Could Kern Co. courtroom offer pathway out of sky-high gas prices?

California’s oil industry is pinning big hopes on an April trial resolving in their favor to clear the path for increased energy production.

In the face of soaring gas prices and a years-long Sacramento-driven attempt to shutter oil permitting, could local officials hit the jackpot to get energy production back up and running?

If things go accordingly in a Kern County courtroom next month, that’s certainly the hope.


Per the Bakersfield Californian:

…[N]othing is likely to have a bigger impact on the pace of local drilling activity than a long-running legal battle set to resume next month in Kern County Superior Court.

A trial set for April 28 will determine whether changes county government made last year were enough to fix problems a judge identified two years ago in the vast environmental review undergirding Kern’s streamlined oil and gas permitting system.

At the center of the legal battle is a permitting process developed seven years ago by Kern County to help offset responsibility for oil drilling permits.

County leaders forced the oil industry to finance and indemnify the county for its efforts, as whatever system devised would come under heavy legal attack by environmental interest groups.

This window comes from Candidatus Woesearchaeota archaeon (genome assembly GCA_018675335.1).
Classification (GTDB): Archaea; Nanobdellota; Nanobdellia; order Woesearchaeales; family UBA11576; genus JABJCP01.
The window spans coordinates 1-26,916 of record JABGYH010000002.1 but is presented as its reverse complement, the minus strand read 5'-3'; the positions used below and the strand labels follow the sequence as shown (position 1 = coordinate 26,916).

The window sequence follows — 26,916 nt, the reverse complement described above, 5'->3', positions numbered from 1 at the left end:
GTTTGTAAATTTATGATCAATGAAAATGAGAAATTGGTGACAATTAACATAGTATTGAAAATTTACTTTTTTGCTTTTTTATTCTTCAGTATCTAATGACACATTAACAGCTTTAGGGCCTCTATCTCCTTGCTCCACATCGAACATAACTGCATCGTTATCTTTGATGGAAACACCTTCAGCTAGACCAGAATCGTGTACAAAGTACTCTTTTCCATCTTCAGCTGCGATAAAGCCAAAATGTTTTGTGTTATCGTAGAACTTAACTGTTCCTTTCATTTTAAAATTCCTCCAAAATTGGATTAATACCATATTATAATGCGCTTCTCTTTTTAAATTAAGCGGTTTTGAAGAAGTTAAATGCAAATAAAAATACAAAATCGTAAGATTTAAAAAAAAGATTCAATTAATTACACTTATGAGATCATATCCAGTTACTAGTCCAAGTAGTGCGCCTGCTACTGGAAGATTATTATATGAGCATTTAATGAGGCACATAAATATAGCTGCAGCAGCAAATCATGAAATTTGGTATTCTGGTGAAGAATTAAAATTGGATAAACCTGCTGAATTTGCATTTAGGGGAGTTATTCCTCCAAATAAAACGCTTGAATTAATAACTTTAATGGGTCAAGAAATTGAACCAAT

Seven years later, an April trial date is likely to make good on those promises.

For industry players, the Californian’s John Cox notes, the stakes couldn’t be higher:

Last month, for instance, senior executives at Kern producer California Resources Corp. emphasized in an earnings call with stock analysts that they were hopeful county government would prevail in court so the company would be able to secure more permits to ramp up drilling this year.

Two years ago, a California appellate court ruled that Kern County had not engaged in sufficient environmental review to mitigate for impacts of localized energy production.

A follow-up environmental review period rendered a new edition of the 2015 aimed at repairing the original’s shortcomings. From there, permits began to flow again.

Last October, a Kern County judge rejected the issuance of six months worth of permits citing the lack of judicial review of the new ordinance to ensure all deficiencies related to environmental review were resolved.

The status of those permits are pending the April trial.

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